For the latest on this story, click here…
UPDATED, 10:50 P.M. Those dingbat Dervaeses won't give up. Rather
than take their licking and apologize to the authors, bloggers, and
libraries who dared use the term “urban homestead” or “urban
homesteading,” they're still blogging and trying to justify the
unjustifiable: the cutthroat capitalism that the supposedly progressive
family is employing.
They've gone as far as to sanctimoniously
lecture the world on their website (you'll have to look it up, because
no way in hell I'm linking to them) since the controversy broke about the intricacies of trademark
law to, as they put it, “cut through the mob of misinformation…of
course, urban homesteading is 'old' but we used it in a new and unique
way and that is what is registered.”
Actually, no. The Dervaeses
aren't just going after people who have ripped off their writings (a
perfectly legitimate legal move, mind you) but ANYONE using the terms “urban homestead” and “urban homesteading.”
Meanwhile, a Facebook group called “Take Back Urban Home-Steading(s)” has already found 639 members (and counting), all outraged that the dingbat Dervaeses dared trademarked their philosophy of living. They are posting pictures of chicken coops and jars of preserves–LOVE IT. Congrats, Dervaeses–you have inspired a new movement, devoted to laughing at you!
Last update on this thread–new, original reporting mañana. I need to take care of my Apartment Homestead® with my chica.
More updates–and for those who don't know what the hell is going on, the full story–after the jump.
UPDATED, 3:39 P.M.: The Dervaeses have responded by saying this
controversy is really just a conspiracy by critics. “It's a false, made
up claim that people are jumping over themselves to make us look bad,”
blogs Anais Dervaes, before giving everyone the courtesy of publishing
the cease-and-desist letter they're sending around to bloggers and
libraries. The letter actually has suggestions for people to stop using
the terms “urban homestead” and “urban homesteading”!
use of one of these phrases is not to specifically identify
products or services from the Dervaes Institute, then it would be
proper to use generic terms to replace the registered trademark you are
using,” the letter states. “For example, when discussing general
homesteading or other
people's projects, they should be referred to using terms such as
'modern homesteading,' 'urban sustainability projects,' or similar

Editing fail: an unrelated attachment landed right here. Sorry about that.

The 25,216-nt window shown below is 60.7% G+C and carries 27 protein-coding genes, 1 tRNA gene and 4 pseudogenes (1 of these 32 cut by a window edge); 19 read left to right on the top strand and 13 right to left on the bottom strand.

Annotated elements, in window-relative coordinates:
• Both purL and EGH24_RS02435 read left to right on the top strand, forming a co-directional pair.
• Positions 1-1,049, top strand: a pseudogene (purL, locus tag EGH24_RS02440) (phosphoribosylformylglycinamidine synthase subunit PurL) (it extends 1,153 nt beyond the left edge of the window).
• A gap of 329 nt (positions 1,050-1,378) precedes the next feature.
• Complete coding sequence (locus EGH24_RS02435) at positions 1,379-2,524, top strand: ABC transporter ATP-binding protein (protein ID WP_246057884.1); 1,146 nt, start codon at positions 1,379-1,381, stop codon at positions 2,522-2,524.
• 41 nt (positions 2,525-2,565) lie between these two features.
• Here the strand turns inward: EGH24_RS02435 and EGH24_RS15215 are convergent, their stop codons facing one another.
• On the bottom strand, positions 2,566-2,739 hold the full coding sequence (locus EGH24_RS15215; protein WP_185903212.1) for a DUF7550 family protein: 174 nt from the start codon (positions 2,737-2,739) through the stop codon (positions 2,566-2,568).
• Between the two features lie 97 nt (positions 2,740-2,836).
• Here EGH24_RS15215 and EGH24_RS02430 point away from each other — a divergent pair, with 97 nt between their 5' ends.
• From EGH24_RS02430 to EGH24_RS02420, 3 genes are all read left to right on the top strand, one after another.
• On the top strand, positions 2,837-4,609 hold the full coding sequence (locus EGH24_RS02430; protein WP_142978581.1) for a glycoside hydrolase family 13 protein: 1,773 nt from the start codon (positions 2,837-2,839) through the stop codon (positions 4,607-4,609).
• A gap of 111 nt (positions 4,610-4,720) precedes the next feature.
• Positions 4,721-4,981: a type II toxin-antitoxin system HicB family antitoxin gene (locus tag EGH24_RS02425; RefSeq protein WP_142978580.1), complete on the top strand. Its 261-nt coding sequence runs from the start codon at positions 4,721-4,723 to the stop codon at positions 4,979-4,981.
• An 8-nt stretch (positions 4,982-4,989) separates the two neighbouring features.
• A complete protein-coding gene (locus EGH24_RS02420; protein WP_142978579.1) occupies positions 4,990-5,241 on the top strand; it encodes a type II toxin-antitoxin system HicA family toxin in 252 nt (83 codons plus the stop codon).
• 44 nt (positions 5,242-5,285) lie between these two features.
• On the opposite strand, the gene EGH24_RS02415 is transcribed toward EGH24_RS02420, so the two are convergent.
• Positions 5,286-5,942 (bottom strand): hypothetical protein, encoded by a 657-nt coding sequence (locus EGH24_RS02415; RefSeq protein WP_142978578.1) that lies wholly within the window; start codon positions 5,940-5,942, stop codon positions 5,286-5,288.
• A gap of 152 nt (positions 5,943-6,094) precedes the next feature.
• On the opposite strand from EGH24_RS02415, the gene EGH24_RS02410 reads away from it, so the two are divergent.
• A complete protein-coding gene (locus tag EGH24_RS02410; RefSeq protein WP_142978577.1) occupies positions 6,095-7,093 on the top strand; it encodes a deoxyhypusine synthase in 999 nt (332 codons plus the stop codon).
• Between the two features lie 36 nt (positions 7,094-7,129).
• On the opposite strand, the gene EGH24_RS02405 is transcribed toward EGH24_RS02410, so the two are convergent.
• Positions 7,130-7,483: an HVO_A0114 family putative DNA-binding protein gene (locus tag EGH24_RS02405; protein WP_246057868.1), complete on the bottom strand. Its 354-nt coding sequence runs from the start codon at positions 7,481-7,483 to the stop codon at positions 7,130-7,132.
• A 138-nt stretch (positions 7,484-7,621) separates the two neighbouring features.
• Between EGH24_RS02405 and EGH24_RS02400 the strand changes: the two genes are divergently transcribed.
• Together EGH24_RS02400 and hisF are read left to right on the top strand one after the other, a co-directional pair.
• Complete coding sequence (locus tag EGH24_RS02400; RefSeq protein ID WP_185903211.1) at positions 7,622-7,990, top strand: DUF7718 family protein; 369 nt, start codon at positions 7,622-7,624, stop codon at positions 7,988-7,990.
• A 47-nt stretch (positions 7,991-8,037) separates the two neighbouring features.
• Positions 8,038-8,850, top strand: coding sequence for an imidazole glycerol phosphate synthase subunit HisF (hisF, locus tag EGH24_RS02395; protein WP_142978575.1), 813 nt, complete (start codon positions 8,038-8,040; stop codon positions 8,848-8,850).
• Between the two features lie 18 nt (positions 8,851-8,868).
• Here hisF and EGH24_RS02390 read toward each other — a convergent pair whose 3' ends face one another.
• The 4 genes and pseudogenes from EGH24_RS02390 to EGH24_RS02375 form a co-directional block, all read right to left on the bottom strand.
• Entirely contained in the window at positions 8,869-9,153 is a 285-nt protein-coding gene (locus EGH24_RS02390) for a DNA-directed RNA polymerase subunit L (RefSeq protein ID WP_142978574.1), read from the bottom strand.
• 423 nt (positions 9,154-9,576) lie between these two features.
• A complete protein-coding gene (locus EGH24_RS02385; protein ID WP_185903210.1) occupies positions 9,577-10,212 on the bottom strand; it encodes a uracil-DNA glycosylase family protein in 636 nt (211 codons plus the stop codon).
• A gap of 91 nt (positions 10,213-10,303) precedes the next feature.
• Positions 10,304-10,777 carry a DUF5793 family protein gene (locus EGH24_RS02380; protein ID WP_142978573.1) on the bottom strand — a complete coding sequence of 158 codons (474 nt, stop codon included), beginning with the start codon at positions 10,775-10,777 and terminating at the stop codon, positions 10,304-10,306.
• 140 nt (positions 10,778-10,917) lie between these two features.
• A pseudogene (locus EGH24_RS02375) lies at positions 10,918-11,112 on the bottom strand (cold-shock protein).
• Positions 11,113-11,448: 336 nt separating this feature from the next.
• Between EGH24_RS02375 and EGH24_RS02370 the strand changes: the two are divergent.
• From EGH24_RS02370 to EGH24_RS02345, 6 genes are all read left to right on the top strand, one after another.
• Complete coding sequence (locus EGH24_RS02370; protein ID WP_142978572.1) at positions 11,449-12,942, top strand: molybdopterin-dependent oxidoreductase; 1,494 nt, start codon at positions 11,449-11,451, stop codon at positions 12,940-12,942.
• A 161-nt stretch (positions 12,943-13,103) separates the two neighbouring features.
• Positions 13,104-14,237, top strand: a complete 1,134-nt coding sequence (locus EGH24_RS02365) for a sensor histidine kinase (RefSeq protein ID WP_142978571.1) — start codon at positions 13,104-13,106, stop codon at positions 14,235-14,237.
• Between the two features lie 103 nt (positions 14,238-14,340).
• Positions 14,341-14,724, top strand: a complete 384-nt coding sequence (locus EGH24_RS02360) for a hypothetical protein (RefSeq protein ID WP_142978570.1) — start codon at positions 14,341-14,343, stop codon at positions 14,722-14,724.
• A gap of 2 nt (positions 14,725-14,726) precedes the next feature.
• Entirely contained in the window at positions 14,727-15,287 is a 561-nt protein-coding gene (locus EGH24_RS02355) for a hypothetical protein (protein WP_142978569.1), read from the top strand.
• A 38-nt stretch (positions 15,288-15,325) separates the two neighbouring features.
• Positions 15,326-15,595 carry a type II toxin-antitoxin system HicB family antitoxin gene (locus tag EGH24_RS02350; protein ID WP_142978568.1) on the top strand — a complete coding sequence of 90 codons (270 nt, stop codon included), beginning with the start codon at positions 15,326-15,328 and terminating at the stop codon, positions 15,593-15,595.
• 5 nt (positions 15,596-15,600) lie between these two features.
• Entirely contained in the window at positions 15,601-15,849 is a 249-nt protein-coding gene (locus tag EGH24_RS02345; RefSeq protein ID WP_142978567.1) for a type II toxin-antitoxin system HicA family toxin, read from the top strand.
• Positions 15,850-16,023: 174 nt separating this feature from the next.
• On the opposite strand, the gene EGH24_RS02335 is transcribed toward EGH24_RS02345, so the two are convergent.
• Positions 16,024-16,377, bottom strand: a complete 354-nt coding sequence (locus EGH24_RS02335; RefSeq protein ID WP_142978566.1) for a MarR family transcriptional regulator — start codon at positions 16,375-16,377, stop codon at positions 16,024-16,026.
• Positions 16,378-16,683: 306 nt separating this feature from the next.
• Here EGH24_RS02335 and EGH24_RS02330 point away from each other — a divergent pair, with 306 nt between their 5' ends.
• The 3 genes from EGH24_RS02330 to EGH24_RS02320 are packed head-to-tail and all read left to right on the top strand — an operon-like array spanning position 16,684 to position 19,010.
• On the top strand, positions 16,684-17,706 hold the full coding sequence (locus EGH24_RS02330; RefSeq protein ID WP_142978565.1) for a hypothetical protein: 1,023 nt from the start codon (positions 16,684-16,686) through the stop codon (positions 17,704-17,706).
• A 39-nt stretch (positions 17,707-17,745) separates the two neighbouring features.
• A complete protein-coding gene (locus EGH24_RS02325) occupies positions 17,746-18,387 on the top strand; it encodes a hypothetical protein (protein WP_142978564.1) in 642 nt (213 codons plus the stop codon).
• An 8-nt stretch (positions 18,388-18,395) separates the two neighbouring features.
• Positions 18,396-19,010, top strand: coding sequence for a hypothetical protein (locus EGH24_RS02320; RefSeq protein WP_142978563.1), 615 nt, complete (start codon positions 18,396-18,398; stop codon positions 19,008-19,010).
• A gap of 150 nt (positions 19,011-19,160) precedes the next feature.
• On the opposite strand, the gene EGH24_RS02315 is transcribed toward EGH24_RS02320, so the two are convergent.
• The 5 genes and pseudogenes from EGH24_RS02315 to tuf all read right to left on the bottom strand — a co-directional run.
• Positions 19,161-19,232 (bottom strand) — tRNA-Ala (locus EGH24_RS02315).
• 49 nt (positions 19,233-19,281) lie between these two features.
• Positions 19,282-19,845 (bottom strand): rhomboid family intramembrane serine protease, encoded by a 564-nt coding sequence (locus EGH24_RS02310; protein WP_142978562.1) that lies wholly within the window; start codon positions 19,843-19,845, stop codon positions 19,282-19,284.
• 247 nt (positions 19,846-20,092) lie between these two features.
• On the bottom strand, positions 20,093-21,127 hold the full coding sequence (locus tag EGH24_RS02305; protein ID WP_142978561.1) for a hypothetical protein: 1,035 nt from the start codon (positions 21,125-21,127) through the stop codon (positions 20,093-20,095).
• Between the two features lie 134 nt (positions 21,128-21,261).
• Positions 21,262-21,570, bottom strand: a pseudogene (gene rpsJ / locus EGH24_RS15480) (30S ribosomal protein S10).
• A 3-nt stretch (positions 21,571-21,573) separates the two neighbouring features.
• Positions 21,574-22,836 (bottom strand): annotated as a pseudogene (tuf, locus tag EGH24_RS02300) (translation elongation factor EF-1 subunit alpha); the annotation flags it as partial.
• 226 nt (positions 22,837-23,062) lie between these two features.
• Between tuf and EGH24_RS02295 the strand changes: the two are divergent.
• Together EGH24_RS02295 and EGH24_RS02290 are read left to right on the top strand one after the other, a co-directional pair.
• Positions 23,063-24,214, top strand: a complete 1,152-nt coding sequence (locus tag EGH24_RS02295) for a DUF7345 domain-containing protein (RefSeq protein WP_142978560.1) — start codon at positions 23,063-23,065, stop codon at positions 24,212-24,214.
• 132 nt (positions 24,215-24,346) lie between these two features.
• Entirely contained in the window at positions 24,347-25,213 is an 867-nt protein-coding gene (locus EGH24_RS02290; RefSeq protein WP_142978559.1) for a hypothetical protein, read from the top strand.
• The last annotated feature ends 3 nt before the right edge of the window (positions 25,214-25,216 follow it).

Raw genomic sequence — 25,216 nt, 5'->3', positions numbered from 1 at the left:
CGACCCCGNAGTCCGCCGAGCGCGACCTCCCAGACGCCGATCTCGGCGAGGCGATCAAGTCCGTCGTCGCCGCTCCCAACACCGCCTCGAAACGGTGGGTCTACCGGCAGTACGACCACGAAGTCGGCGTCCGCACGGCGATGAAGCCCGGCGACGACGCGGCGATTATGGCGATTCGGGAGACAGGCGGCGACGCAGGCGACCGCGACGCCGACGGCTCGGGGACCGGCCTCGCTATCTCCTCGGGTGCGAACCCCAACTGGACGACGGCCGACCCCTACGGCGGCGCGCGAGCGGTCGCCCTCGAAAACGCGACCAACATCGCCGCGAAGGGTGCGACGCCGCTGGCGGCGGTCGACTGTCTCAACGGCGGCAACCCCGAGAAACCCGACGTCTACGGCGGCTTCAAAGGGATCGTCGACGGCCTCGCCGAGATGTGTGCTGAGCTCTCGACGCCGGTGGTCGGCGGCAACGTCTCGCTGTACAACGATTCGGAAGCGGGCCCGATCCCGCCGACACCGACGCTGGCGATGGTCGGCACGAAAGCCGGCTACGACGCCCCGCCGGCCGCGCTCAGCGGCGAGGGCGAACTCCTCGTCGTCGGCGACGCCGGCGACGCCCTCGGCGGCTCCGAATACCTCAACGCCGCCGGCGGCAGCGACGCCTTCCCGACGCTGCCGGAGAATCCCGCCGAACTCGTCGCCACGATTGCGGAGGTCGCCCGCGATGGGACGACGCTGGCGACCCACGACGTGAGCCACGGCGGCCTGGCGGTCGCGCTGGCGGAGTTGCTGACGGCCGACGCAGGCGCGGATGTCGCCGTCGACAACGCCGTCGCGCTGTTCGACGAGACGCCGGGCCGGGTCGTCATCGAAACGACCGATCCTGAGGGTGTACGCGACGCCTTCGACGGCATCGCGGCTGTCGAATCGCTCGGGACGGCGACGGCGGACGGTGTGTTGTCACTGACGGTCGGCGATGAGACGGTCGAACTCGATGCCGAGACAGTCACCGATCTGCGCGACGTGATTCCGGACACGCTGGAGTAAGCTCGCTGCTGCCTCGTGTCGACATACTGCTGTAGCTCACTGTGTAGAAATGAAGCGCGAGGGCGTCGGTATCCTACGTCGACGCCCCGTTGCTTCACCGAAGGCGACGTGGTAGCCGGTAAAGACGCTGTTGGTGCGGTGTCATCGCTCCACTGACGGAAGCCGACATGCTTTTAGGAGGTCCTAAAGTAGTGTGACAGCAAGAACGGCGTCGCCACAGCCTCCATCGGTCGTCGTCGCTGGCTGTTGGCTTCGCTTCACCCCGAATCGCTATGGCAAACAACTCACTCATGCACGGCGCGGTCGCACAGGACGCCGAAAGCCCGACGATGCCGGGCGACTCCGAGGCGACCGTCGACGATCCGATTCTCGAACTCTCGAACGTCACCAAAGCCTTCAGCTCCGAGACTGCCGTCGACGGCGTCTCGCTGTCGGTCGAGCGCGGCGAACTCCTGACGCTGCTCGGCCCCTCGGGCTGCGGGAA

Nice–not only are they faux hippies, but now they want to play the Though Police. WEAK SAUCE.
UPDATED, 2:15 P.M.: Harriet Ells, producer for KCRW-FM 89.9's Good Food With Evan Kleiman
(for which I contribute) just tweeted that the Dervaeses sent them a
cease-and-desist letter because they used the term in a blog post. The
irony of this, of course, is that Kleiman joined the family for a meal last summer as part of an episode for Private Chefs of Beverly Hills.
They also sent a cease-and-desist letter to the Santa Monica Public
Library because the library hosted a free event on urban homesteading.
ORIGINAL POST, 12:27 P.M.: For the past
couple of years, the Dervaes family has garnered national attention for
turning its Pasadena home into a veritable Garden of Eden, using every
square inch to grow food. It has become an icon in the slow-food
movement–but the family is now being vilified, and rightfully so.
In October of last year, the Dervaeses successfully registered the terms
“Urban Homestead” and “Urban Homesteading” with the United States
Patent and Trademark Office. But only in the past couple of weeks have
they been sending cease-and-desist letters to organizations and blogs
using the terms without their permission, successfully asking Facebook
to shut down groups using those terms as their name. Just yesterday,
they knocked down the Facebook page of the Institute of Urban Homesteading, an Oakland-based workshop that teaches people how to can and preserve.[
The issue is starting to rile up urban homesteaders, and the Dervaeses are already equipped for haters–but with rather ridiculous logic. On their website, they answer critics by claiming they're actually saving the term from evil capitalists. "You tell us. . . . Who would you rather own the trademarks? Us or a big business corporation?”
And for you bloggers who want to use the terms as a noun or a verb? According to their website:
If you aren't using it to make money and are simply documenting your
life or sharing your information, this would only require that you
update your websites and articles to properly cite our works and
properly acknowledge if used. When using these trademarked terms, the
proper way to go about it is as follows:
Proper trademark usage should include the proper trademark notice
[®], use the protected phrase in all capital letters, and note in close
proximity that the term is a protected trademark of Dervaes Institute.
Real from-the-land there, Dervaeses. Tools.
The term “urban homestead” has been documented in newspaper reports since at least the 1980s.